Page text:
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She Aimed for the Sky...and got what she wanted.

Nancy Corrigan was born in Owenduff in Achill, in the west of Ireland, on June 21st, 1912. She was the youngest of four daughters. Nancy’s father was a railway worker who died in a tragic accident, leaving his wife, Maggie, destitute, which forced each of his four daughters to emigrate to the United States. Almost certainly facing a lifetime of poverty, Nancy instead took her fate firmly into her own hands when she set off for America.

In 1929, at the age of 17, Nancy sailed from Cork to New Jersey and eventually settled in Cleveland, Ohio, where she found work with an affluent family as a nanny. It was while she was living in Cleveland that Nancy became interested in flying. While uncommon for a woman to fly in 1932, and extremely expensive, that is exactly what Nancy did! She calculated it would take approximately $700 to earn a pilot’s license, and she was only earning about $10 a week as a nanny. She was determined and had a plan.

Nancy took up modeling to help subsidize her plan to fly. She was a brunette beauty, and launched her career as a model with the prestigious New York agency Powers, where she held her own alongside some of Hollywood’s leading starlets of the day. Nancy was very successful and after three years could leave her position as a nanny. She was now a “Powers Girl” and she maintains that status for about ten years. While in New York Nancy bought her own plane and could finally devote more time to her passion, flying, although still somewhat constrained by her budget, she couldn’t afford many training hours. Quite remarkably, she qualified in 1932 as a pilot after only four hours and forty-five minutes in the air! This created such a stir in Cleveland that her story was reported in several newspapers.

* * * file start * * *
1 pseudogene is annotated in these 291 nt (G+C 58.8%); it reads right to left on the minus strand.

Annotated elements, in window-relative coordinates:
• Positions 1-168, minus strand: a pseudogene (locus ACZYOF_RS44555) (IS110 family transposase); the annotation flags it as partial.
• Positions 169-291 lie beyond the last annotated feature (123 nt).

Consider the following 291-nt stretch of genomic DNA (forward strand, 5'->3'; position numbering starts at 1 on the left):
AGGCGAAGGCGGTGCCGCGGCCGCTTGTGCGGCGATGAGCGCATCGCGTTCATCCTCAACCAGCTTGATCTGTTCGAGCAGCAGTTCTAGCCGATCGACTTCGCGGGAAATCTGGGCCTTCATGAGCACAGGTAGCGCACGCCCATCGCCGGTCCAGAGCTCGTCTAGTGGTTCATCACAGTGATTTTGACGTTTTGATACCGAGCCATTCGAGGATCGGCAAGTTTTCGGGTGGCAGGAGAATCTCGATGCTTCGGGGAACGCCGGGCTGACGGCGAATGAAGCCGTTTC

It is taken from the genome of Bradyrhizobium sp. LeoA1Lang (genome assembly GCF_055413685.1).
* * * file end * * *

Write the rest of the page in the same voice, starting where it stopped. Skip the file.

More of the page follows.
When the United States joined World War II, Nancy took on the role of fighter pilot trainer in Oklahoma and Missouri. She was the first woman to train male pilots. While in Missouri, as head of the head of the Aeronautics Department at Stephens College, she supervised six hundred women on flight programming certification and all six hundred graduated. When the war ended, Nancy became only the second woman to earn a commercial pilot’s license in the United States. In the years that followed, she logged 600,000 miles in commercial jets and took part in daring high speed flying races and realised one of her greatest ambitions when she competed in the prestigious Kendall Trophy Race at the Cleveland Air Races in 1948. Nancy became one of only two women with a multi-engine, commercial-rating pilot’s license in the 1950s.

Nancy Corrigan’t life is celebrated in a TV documentary, “Sky-Woman of Achill.” 

There is a museum dedicated to her on the Westport Greenway in Ireland. 

The story of Nancy Corrigan’s life appears in the Tonnage NS Centenary book. 

“The Model Pilot” is a special exhibition at the International Women’s Air and Space Museum at Burke Lakefront Airport and it celebrates the life and times of Nancy Corrigan. 

Eimear Healy, who produced a documentary on Corrigan, states, ‘Throughout the course of her career, Nancy obtained virtually every aviation certificate known at the time.’   


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